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German Law/kindergarten wait list


QUESTION: I'm living here with a SOFA status, my husband is active duty. We have been here nearly 3 years.

We have two children, both fluent in German, attending German kindergarten. We are on a wait-list for the mittagessen/ganztag group at the school, however I am told that because we are not German, we will always have last priority. Any German child will go to the top of the list with priority. We have been waiting over 2 years now, and they have lost their spot several times.

I have a German business, and pay German taxes.

I am wondering if this is legal, fair, and/or a discrimination of human rights.

ANSWER: I'll answer the easiest part of your question first: No, it definitely ain't fair.

Whether it's legal depends a bit on who runs the Kindergarten, who pays for it, what kind of contract you have with them or by which by-laws they are governed. If it's a public kindergarten (run by the municipality), then I don't see how they could justify discriminating based on citizenship of the parents/children. Different treatment is only legal if is based on factors which are legitimate and relevant (like age of the child, time you have been on waiting list, factors like poverty of family).

If I would have to think of a way for them to justify this discrimination, the only argument I could think of is if you have the possibility of daycare on a military base, so they could argue that you don't "need" the German kindergarten? But that's a much more sophisticated reasoning than "non-Germans have last priority".

Could it be that you are not registered with the municipality? (Because you don't need to, according to the SOFA.) That could also be used as a legitimate reason, but of course only if they would treat German children of families who live in another municipality the same.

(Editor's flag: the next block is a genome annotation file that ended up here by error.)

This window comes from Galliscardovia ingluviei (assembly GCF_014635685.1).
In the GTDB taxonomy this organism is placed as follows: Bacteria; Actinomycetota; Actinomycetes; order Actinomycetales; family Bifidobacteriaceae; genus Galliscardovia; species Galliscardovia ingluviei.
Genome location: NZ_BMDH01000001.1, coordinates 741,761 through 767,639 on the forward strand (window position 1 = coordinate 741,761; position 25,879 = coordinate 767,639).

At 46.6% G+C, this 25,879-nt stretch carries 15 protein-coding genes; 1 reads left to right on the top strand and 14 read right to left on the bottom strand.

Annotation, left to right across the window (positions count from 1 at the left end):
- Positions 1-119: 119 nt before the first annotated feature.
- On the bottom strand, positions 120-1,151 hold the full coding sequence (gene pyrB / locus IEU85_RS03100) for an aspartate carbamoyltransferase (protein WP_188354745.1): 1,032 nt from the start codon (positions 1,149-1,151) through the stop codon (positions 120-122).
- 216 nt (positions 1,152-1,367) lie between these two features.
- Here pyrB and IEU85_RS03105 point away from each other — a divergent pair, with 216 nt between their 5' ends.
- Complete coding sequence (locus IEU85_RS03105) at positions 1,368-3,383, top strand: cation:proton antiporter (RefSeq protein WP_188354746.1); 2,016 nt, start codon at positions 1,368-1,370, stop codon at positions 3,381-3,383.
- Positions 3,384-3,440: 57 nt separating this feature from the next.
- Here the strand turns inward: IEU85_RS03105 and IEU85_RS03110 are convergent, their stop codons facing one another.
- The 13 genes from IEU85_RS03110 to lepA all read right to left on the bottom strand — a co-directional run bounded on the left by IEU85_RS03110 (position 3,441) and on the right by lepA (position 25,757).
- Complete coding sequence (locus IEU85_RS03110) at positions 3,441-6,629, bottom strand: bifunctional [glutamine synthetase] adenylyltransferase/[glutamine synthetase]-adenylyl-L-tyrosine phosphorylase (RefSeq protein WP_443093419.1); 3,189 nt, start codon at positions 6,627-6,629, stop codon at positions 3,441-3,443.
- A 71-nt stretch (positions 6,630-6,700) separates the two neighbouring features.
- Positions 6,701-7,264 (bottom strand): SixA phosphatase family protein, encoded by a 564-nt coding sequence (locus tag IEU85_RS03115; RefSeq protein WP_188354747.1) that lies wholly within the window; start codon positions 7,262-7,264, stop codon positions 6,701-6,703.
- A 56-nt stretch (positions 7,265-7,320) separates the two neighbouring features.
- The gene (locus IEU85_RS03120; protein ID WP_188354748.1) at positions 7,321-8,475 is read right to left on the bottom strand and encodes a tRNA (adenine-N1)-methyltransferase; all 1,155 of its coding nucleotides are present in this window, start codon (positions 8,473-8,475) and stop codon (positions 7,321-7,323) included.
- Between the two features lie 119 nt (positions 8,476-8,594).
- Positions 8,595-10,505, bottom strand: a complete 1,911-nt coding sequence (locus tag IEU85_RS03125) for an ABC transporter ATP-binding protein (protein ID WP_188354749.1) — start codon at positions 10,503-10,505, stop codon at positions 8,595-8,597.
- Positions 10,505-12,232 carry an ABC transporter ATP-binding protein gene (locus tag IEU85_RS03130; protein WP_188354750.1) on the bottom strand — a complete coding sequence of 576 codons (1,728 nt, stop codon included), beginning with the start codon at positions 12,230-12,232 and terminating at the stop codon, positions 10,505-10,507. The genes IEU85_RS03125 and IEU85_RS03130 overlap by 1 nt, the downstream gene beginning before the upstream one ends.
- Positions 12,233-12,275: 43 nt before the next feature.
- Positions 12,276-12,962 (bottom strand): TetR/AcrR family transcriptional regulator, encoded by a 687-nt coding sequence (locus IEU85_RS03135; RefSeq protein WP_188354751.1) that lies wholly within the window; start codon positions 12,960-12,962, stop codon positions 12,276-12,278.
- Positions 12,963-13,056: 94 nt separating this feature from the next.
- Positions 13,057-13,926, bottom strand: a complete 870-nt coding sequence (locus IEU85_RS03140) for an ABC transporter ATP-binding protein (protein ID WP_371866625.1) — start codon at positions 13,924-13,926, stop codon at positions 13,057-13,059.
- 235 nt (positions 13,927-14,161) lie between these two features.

Andreas Moser

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QUESTION: Very intriguing... If I understand correctly, would I find more information from this site... ?

Myself and my children have a 'personliche identifikationsnummer' as they required me to do this when I registered my business.

All of this trouble for only 30 minutes a day ( I have to be there to pick them up at 13 and they can go back at 1330...!)  It has been quite a delight.  ;)

Thank you so much for your quick reply, I will be sure to donate a book! This is probably the most straight forward answer/reasoning I've heard in a LONG time.

Thank you for your kind words, and thank you very much in advance for the book!

The registration with the municipality has nothing to do with the "persönliche Idenitifikationsnummer", which is more a tax number or an SSN which you take with you even if you move. What I meant was a registration with the "Einwohnermeldeamt" of the city/municipality where the kindergarten is located. As you fall under the SOFA, you don't have to do this, but in Germany when people move they have to register with the municipality, so that the town/city/county always have a list of who lives where.

It might be - but this is mere speculation - that the kindergarten has a preference for children who are registered as local residents in that town. That would probably not be an illegal discrimination, although it would still be wrong what the kindergarten told you about German children being preferred, because non-German children can of course also be registered.

Are there any other children being excluded?

I feel for you! It's really silly to require you to come by for 30 minutes every day.

Andreas Moser

German Law

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Andreas Moser


Extensive experience in international family law, especially international child abductions and child custody cases. All other areas of German law as well: constitutional law, criminal law, business and contract law, immigration law, inheritance law, and so on.


Lawyer in Germany from 2002 to 2009. Lawyer for US Army JAG Corps before. Bar-certified specialisation in family law and in administrative law. Articles and lectures about international and domestic family law.


2000 Law Degree from University of Regensburg, Germany 2002 admitted to the bar (until 2009) 2013 MA Philosophy at the Open University, UK

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